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Picture of the Day

Bugging out: Arctic plants under pressure from arthropods

Bugs rule the Arctic. Arthropods make up the majority of animal biomass on the tundra, far outweighing birds or mammals. But responses to seasonal temperature variation still vary among arthropod groups. As a result, as summers become warmer, the composition of these high-arctic arthropod communities is changing. The changes in community composition were up to five times more extreme in drier rather than wet habitats, suggesting that water availability will play a strong role in what types of bugs will succeed in a warming Arctic. With species interactions and food web dynamics in flux, scientists anticipate more ecosystem-level changes are in store. For example, more herbivorous bugs could mean more consumption pressure for Arctic plants, while the decline in detritivores could result in changes in decomposition and soil nutrient cycling.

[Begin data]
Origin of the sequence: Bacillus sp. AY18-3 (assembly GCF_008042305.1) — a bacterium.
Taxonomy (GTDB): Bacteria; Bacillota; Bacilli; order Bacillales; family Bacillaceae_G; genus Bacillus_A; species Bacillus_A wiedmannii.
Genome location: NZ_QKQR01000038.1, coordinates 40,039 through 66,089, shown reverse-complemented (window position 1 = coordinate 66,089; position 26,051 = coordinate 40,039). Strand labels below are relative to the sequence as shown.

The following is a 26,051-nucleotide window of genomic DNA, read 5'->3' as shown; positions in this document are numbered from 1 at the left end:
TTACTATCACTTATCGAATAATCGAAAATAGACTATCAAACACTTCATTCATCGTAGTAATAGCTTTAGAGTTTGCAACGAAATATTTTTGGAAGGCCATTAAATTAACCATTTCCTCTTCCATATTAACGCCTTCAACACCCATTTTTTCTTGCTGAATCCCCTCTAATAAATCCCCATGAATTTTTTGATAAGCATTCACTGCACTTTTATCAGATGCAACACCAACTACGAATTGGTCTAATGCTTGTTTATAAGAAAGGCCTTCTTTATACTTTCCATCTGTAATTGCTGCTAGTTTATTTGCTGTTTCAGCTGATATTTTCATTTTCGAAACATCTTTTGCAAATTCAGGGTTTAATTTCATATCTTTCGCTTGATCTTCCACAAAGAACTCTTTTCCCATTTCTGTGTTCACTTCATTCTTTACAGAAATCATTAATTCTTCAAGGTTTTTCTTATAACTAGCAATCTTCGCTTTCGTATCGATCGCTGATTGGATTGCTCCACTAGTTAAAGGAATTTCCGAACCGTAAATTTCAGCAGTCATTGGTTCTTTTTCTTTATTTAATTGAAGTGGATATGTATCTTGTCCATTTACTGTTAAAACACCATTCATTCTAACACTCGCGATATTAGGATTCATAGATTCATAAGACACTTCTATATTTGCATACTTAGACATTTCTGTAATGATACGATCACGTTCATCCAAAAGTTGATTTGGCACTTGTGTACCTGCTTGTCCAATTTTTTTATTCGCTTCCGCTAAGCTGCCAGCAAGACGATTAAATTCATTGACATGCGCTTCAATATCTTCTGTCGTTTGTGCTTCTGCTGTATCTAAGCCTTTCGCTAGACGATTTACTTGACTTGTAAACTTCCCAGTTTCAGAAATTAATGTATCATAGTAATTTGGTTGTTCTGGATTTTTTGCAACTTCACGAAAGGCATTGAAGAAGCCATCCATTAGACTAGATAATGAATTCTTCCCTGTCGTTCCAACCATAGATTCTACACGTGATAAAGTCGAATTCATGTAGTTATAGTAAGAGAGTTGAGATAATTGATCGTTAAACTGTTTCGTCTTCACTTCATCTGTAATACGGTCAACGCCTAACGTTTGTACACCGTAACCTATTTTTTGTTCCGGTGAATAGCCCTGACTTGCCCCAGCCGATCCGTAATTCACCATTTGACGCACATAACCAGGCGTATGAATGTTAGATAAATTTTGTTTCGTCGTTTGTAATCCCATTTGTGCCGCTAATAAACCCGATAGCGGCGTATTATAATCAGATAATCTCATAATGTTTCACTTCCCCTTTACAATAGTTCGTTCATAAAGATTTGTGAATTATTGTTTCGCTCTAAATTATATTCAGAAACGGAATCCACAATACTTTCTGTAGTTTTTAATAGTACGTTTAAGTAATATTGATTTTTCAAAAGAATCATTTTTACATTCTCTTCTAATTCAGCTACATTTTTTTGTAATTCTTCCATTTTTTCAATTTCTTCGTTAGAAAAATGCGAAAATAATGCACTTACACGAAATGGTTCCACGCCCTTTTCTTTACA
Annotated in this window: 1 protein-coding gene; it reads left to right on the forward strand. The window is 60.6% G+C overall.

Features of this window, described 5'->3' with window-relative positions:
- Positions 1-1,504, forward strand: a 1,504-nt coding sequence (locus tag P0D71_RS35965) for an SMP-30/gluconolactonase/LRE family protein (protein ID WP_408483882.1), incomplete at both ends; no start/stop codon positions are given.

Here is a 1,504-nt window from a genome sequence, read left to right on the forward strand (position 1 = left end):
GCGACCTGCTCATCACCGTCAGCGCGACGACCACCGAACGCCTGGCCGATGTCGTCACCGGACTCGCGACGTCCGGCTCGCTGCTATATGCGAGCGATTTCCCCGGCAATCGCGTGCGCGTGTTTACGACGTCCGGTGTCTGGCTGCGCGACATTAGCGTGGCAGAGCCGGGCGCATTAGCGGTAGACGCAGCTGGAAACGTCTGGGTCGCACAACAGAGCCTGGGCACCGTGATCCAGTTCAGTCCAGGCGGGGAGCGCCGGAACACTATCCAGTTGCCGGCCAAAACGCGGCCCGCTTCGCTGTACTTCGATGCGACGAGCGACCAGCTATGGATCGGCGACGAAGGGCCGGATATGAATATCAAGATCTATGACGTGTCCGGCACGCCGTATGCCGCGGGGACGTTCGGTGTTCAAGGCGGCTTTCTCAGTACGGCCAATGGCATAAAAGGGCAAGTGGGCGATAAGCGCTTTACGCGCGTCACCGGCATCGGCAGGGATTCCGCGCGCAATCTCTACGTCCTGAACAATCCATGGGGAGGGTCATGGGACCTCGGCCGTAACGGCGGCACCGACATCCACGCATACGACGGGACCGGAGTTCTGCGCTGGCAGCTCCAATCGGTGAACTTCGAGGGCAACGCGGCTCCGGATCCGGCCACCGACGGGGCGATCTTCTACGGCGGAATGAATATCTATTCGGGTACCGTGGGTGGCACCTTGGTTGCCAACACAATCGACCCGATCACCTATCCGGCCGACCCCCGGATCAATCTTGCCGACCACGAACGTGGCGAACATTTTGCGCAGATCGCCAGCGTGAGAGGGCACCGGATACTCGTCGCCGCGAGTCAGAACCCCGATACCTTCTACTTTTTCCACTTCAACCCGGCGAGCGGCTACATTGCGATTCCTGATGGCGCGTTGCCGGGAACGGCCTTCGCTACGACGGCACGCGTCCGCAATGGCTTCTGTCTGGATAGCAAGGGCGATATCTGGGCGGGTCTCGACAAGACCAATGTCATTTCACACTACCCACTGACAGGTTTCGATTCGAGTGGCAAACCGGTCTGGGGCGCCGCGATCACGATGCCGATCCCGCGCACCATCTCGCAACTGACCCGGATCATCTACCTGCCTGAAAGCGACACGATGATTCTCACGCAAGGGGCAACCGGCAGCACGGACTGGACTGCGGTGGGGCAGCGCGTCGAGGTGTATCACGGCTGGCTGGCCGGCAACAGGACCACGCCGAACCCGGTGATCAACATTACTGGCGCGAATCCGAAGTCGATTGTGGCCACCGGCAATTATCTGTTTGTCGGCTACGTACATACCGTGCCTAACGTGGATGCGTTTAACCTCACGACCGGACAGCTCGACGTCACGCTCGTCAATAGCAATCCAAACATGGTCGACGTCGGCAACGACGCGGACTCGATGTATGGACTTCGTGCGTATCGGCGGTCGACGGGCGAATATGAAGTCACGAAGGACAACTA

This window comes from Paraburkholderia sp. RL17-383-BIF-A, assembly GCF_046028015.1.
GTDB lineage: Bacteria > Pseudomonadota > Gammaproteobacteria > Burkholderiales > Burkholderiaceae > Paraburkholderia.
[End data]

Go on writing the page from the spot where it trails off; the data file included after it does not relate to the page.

Visit Website | Image credit: Amanda Koltz, courtesy Washington University in St. Louis